Sunday, September 30, 2007

Alcohol after Gastric Bypass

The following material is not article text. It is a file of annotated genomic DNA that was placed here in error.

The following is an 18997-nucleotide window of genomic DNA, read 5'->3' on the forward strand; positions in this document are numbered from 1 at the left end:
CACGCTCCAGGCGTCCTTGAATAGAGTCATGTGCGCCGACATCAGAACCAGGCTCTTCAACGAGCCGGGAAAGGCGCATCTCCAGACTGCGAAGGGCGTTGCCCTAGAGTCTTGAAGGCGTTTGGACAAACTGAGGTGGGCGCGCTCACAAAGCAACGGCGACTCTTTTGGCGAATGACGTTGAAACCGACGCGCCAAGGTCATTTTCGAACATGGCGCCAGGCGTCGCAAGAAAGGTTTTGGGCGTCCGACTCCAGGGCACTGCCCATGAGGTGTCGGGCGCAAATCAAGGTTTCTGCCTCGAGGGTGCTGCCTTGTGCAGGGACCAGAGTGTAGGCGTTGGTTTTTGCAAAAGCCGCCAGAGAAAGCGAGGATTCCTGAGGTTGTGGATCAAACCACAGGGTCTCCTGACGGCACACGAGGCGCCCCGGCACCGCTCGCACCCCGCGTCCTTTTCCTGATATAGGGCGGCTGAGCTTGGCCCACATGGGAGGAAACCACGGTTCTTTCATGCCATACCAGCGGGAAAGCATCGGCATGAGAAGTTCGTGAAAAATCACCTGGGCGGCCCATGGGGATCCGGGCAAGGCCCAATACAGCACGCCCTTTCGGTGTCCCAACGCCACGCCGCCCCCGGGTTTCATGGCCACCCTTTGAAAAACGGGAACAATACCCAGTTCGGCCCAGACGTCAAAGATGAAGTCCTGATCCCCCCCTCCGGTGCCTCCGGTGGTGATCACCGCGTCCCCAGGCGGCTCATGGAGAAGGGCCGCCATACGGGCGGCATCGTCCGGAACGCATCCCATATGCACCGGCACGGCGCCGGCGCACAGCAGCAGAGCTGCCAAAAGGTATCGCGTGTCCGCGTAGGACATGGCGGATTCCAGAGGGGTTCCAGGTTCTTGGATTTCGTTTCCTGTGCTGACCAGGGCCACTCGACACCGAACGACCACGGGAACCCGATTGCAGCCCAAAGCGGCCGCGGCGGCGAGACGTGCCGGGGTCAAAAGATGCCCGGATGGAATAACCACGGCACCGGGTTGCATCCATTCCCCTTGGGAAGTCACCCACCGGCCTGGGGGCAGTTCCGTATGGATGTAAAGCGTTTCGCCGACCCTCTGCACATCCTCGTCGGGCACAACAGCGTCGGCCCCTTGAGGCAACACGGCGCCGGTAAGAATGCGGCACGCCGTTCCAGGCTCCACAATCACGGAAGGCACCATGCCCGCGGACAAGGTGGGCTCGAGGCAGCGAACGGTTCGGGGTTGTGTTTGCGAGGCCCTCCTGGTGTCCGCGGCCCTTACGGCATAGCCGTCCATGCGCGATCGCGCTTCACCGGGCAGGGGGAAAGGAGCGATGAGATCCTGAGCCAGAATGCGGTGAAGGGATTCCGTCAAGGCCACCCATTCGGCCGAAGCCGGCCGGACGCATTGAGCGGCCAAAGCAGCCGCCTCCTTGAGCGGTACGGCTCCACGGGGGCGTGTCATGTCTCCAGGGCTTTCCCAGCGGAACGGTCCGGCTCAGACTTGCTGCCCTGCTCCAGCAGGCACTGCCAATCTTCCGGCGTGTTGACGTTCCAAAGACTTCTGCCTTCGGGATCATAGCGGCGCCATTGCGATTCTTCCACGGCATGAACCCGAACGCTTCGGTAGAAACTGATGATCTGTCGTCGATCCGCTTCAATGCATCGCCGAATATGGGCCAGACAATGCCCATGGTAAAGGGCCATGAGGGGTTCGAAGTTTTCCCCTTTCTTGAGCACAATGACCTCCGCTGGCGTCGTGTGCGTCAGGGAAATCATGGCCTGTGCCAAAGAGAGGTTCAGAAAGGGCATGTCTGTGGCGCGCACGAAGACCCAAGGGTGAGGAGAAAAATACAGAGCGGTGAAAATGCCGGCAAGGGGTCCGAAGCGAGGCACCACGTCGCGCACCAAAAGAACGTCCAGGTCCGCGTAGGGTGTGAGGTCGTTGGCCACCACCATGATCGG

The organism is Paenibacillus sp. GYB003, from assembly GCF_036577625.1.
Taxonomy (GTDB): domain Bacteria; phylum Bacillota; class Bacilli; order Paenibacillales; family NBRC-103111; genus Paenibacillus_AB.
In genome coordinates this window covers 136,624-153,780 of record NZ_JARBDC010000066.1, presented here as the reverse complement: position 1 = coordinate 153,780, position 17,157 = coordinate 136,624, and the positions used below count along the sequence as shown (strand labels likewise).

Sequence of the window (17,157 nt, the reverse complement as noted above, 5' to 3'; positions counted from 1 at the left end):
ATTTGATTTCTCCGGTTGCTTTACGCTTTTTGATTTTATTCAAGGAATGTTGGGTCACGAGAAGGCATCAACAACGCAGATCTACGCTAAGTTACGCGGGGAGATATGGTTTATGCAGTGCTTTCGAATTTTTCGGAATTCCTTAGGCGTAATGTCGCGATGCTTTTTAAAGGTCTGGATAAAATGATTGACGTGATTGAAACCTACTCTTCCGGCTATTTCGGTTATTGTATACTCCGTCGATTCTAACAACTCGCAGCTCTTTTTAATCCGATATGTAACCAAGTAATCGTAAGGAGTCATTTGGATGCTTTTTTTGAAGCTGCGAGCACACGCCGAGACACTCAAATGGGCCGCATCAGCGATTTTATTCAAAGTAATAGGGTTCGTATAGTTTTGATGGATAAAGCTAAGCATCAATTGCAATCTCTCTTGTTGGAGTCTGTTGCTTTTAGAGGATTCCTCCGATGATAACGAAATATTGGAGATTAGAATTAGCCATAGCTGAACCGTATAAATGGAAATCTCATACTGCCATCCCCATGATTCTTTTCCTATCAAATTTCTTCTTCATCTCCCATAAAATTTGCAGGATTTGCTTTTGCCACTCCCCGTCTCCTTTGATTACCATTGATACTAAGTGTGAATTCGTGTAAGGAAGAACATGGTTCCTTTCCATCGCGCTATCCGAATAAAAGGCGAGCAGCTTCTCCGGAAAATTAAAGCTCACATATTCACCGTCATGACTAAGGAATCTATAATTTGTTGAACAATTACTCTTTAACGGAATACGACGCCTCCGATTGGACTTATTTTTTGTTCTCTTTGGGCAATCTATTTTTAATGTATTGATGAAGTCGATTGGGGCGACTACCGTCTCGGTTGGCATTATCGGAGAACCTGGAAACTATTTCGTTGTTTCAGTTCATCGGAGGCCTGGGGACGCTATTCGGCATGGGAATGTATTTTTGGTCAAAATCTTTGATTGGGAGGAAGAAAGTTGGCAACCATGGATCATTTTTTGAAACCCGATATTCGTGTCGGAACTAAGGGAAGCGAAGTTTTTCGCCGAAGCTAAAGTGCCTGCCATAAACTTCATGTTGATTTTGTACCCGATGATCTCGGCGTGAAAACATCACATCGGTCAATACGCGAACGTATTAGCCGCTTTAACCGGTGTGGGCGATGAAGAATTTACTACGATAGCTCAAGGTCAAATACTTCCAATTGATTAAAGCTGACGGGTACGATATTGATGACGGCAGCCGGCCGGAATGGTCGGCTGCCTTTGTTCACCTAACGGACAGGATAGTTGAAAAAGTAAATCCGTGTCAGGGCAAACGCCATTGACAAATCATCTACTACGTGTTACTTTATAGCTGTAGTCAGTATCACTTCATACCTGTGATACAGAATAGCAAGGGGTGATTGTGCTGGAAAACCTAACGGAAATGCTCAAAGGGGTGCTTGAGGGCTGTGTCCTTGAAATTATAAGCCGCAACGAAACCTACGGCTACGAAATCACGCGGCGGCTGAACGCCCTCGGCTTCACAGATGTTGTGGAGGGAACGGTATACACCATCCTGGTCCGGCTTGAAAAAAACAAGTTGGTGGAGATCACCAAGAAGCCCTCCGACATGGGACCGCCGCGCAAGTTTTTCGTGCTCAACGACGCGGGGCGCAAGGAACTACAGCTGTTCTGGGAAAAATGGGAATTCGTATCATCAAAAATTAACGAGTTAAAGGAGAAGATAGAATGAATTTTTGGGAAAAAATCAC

A glass of wine or two. A beer. A little mixed drink. Would that be OK after a gastric bypass? Well, early after the surgery, while the stomach is healing, you really want to avoid the irritant effect of alcohol. You want your pouch to heal well. So, the answer, as far as we know, is "no". But, what about drinking, let's say 6 months, a year, or more after the surgery? A very interesting study confirmed the previous opinion, that is, alcohol levels go higher after gastric bypass than people who had no such surgery. In a study published in the September issue of the journal "Surgery for Obesity and Related Diseases" (SOARD), researchers from Stanford School of Medicine, Stanford, California, concluded that the gastric bypass patients had a greater peak alcohol level and a longer time for the alcohol level to come back down to zero than the individuals who did not have gastric bypass. A particularly interesting finding was that the gastric bypass patients did not feel that alcohol influenced them any more than the no-surgery group. Could that explain why there are reports of post-gastric bypass patients who were cited for driving under the influence (DUI) after a small social alcoholic drink? Maybe. But also remember that there are other complications related to alcohol intake. Liver disease from alcohol is well-known. To develop alcoholic liver disease on top of the known obesity-related liver disease can be particularly dangerous. Alcohol is not good for peptic ulcers, either. Alcohol calories are empty calories, which is not what gastric bypass patients want to ingest. Also alcohol drinking has been linked to vitamin B1 deficiency. Severe vitamin B1 deficiency can lead to serious nerve damage, that is, Wernicke’s encephalopathy. So far, we do not have a perfectly scientific answer to the question: Is it OK to drink, in moderation, if you are not driving, several months or years after gastric bypass? We just do not have the final answer, and prefer to err on the cautious side. Better be safe than sorry.